Sunday, April 06, 2014

How will the Liberal Democrats bridge the health funding gap?

The King's Fund interim report A new settlement for health and social care has key findings typical of all those that have looked at the funding of health and social care:
  • The problems of the current settlement for health and social care are systemic, in the commission's view. They stem from a lack of alignment in entitlements to care, between funding streams, and in organisation/commissioning of care. 
  • There is a problem of adequacy, with too little public money spent on social care and too much demanded of at a time of rising needs. 
  • The public has a poor understanding of the present system of social care. The current system is heavily dependent on unpaid carers and is inequitable, with shifting boundaries on entitlements. 
  • Greater life expectancy, an altered disease burden, and medical advances have all resulted in more people requiring health and social care.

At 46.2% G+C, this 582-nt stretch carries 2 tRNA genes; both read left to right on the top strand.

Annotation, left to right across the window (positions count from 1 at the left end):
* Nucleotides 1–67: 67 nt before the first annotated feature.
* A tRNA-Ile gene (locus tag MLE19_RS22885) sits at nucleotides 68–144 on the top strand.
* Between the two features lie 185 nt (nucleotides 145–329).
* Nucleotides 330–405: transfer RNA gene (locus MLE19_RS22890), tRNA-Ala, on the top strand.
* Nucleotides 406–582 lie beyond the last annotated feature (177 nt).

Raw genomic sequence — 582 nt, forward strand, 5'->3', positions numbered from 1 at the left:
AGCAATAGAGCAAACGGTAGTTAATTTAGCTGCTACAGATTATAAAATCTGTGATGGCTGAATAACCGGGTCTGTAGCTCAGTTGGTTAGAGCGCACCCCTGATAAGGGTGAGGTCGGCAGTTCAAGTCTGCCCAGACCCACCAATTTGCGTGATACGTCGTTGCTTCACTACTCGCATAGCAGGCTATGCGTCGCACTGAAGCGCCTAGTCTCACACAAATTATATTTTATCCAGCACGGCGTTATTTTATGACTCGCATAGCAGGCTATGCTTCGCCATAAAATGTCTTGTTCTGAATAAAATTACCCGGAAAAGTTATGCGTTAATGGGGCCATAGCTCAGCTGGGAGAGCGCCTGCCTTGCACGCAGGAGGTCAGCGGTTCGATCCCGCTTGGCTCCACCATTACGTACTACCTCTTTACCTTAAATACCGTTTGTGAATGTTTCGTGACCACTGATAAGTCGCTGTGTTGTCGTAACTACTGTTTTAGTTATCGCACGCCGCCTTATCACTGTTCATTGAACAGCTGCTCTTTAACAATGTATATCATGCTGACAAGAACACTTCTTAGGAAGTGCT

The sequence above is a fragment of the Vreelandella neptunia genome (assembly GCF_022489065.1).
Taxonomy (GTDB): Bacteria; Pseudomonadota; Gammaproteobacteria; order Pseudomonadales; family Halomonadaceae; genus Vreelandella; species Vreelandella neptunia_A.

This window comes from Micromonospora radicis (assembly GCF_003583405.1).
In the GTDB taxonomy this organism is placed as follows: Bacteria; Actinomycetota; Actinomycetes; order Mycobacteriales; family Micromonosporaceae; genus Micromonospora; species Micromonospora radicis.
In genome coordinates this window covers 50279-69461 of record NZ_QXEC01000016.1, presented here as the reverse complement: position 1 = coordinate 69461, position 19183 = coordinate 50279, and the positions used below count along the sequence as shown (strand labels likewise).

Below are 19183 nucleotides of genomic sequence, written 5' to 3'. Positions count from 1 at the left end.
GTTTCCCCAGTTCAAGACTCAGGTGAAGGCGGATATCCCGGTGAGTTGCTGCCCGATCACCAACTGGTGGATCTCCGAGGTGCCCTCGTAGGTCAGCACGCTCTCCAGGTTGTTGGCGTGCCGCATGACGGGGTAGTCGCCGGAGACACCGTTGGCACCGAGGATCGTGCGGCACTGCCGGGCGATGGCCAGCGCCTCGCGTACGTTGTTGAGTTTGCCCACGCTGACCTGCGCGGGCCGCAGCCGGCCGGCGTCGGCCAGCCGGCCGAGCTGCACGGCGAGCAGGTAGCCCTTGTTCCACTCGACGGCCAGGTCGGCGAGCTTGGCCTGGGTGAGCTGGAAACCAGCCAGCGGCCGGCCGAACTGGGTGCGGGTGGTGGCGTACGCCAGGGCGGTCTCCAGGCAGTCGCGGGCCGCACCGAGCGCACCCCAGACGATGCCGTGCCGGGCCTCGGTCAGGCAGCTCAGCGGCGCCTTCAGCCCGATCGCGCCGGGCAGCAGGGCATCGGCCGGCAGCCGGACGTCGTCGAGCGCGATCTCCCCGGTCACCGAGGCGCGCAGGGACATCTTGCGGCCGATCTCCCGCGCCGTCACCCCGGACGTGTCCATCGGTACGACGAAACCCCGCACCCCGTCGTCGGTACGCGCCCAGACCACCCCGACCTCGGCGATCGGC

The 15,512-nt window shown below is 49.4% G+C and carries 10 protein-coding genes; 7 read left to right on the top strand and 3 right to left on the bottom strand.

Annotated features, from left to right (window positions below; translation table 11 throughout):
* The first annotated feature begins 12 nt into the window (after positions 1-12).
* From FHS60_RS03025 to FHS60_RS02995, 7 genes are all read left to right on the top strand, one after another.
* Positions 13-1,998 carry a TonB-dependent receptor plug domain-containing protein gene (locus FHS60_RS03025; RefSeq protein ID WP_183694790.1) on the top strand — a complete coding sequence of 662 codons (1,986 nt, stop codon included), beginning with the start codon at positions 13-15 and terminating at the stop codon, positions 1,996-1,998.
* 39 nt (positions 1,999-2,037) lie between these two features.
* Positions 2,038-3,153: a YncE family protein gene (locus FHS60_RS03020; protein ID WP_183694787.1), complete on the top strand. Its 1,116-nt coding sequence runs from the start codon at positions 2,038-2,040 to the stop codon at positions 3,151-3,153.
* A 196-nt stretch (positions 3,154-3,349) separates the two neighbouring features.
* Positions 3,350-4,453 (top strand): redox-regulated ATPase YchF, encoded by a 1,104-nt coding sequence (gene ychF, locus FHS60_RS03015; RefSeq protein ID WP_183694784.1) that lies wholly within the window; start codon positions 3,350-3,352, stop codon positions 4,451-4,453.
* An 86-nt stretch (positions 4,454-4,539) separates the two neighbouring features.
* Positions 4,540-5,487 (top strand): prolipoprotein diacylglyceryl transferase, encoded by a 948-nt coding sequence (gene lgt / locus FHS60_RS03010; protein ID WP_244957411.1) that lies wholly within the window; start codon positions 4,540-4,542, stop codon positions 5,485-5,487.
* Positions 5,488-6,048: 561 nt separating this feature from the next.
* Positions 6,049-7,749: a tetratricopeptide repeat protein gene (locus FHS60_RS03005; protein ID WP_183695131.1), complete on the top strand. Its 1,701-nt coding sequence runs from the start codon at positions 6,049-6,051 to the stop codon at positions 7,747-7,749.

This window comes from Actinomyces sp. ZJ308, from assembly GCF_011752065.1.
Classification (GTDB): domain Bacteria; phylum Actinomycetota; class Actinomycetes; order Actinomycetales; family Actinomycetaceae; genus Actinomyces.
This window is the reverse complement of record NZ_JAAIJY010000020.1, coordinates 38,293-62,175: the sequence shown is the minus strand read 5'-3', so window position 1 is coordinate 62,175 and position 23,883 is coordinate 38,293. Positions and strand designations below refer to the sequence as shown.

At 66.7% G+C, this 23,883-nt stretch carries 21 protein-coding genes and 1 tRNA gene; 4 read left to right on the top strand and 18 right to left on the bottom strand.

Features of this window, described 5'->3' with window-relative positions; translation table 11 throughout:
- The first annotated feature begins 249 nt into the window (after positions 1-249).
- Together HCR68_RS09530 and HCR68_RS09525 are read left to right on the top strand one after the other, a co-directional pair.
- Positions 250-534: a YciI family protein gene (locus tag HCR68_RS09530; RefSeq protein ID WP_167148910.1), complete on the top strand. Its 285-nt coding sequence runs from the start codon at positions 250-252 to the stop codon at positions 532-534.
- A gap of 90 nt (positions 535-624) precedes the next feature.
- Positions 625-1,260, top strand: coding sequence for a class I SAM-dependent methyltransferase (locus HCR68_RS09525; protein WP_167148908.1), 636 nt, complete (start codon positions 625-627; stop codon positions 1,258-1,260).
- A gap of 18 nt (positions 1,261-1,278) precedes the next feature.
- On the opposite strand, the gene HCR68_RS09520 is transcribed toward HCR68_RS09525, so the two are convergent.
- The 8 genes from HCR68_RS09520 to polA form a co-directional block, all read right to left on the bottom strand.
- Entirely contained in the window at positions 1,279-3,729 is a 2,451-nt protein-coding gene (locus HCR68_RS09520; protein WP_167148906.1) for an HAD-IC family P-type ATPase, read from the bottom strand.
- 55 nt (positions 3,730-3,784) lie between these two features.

• Economic growth means that better health and social care are not unaffordable. But intense short-term pressures and long-term changes mean hard choices will need to be made on funding.
When Lord Warner proposed a £10 monthly membership fee for the NHS, Liberal Democrats were quick to condemn him.

That was my instinct too, but if we rule such measures out, how are we going to meet these demands for better funding for health and social care?

The most important tenet of the government of which we form part is the need for austerity, and these days the call for more tax cuts seems to be the most important Lib Dem policy.

Quite how these two fit together is an interesting question for debate, but however you reconcile them it is clear the Lib Dems will have trouble finding extra money for health and social care. Economic growth would ease the pressure, but relying solely upon it sounds a rather Labour way of dodging the question.

So how will we do it? Or have we given up trying.

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